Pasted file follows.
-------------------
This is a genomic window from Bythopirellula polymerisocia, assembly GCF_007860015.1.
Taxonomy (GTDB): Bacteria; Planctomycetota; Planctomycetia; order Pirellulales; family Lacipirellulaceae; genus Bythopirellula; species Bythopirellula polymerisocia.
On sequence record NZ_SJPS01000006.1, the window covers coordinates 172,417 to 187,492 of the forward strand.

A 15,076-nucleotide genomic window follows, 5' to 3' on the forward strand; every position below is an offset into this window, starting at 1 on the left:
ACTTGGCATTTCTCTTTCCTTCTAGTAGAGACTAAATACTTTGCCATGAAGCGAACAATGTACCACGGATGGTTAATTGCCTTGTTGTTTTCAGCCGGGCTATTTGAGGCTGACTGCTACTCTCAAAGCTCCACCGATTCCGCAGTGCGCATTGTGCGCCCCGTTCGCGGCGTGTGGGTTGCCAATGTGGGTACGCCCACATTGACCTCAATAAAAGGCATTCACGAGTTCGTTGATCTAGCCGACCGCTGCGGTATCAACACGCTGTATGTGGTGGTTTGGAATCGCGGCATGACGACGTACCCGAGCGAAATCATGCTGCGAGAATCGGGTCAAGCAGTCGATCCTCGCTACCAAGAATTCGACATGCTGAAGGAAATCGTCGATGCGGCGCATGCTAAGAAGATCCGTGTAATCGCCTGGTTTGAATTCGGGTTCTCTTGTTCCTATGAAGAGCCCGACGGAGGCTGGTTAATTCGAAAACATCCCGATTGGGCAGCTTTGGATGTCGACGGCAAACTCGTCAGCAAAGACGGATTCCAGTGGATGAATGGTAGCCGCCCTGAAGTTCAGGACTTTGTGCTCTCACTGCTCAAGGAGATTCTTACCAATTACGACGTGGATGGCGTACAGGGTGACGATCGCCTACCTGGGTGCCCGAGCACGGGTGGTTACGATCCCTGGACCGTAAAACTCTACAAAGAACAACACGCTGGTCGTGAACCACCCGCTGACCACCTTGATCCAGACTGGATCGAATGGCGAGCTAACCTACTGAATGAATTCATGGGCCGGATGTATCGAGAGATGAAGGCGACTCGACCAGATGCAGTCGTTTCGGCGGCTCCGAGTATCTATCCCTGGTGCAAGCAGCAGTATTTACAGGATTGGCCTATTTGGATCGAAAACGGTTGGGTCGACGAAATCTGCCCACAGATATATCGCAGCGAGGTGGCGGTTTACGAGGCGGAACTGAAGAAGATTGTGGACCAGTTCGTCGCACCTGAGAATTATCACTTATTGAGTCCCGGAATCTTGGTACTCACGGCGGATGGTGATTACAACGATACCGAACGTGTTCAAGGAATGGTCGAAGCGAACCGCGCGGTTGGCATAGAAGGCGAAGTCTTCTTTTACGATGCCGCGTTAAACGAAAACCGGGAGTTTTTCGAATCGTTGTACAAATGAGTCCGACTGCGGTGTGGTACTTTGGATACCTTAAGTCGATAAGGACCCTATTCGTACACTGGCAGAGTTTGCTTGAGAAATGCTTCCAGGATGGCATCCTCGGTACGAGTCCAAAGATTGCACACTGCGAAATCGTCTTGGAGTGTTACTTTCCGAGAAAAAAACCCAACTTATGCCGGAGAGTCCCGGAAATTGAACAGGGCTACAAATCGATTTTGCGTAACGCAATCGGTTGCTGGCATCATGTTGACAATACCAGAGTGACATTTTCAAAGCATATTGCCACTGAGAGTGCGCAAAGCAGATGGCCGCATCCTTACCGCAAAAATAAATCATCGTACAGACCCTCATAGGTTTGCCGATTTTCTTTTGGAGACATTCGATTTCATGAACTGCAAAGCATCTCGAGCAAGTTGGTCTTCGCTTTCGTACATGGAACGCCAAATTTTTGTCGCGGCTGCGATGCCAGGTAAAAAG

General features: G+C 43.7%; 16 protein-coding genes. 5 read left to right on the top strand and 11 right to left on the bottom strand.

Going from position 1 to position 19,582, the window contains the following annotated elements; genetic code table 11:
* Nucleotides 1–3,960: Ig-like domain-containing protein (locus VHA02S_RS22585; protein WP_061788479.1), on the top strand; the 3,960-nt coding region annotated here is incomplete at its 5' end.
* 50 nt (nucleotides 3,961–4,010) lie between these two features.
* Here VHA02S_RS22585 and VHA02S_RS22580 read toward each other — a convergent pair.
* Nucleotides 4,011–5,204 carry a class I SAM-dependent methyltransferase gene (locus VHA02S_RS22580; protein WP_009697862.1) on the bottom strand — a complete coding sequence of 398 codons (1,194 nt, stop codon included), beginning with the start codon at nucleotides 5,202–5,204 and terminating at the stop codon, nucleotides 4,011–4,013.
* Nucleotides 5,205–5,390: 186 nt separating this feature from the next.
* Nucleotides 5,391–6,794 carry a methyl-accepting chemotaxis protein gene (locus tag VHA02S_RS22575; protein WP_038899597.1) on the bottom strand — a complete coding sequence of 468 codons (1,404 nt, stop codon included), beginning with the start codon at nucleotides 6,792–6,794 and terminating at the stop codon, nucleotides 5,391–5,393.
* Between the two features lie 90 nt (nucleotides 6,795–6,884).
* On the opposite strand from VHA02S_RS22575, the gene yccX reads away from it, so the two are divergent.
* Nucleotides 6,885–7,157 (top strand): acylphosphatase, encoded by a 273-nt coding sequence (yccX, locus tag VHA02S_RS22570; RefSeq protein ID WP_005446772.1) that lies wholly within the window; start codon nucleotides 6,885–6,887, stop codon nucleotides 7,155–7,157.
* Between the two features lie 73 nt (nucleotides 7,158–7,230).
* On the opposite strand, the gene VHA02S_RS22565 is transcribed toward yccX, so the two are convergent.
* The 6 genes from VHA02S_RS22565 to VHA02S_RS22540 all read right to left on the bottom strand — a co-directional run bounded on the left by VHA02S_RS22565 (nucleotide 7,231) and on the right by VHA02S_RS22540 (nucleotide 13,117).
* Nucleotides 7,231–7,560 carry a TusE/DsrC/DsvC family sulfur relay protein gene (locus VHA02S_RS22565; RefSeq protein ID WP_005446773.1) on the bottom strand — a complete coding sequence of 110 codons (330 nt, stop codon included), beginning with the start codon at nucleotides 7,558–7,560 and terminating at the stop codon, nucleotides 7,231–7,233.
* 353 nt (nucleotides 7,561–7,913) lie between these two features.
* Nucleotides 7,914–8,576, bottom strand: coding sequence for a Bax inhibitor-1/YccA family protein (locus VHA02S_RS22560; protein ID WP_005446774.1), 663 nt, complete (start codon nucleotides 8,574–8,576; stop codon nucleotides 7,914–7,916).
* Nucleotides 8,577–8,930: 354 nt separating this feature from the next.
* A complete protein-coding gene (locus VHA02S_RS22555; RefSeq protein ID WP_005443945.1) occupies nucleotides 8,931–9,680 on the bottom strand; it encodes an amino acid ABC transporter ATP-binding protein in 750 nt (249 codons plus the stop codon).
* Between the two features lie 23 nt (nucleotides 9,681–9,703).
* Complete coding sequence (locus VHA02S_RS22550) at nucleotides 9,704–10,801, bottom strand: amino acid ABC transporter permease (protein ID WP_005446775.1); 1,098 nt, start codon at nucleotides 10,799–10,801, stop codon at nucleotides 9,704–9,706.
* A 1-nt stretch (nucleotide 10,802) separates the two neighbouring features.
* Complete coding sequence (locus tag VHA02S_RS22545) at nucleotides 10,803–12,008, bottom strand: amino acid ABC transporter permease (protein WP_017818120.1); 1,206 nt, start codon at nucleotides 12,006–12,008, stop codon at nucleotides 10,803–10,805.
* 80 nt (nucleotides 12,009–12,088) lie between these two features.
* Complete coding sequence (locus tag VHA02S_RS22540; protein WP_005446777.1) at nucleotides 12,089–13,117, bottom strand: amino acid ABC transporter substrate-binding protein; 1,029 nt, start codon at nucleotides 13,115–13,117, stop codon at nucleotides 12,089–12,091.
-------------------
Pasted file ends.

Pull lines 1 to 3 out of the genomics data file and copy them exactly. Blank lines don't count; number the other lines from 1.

This is a genomic window from Bythopirellula polymerisocia, assembly GCF_007860015.1.
Taxonomy (GTDB): Bacteria; Planctomycetota; Planctomycetia; order Pirellulales; family Lacipirellulaceae; genus Bythopirellula; species Bythopirellula polymerisocia.
On sequence record NZ_SJPS01000006.1, the window covers coordinates 172,417 to 187,492 of the forward strand.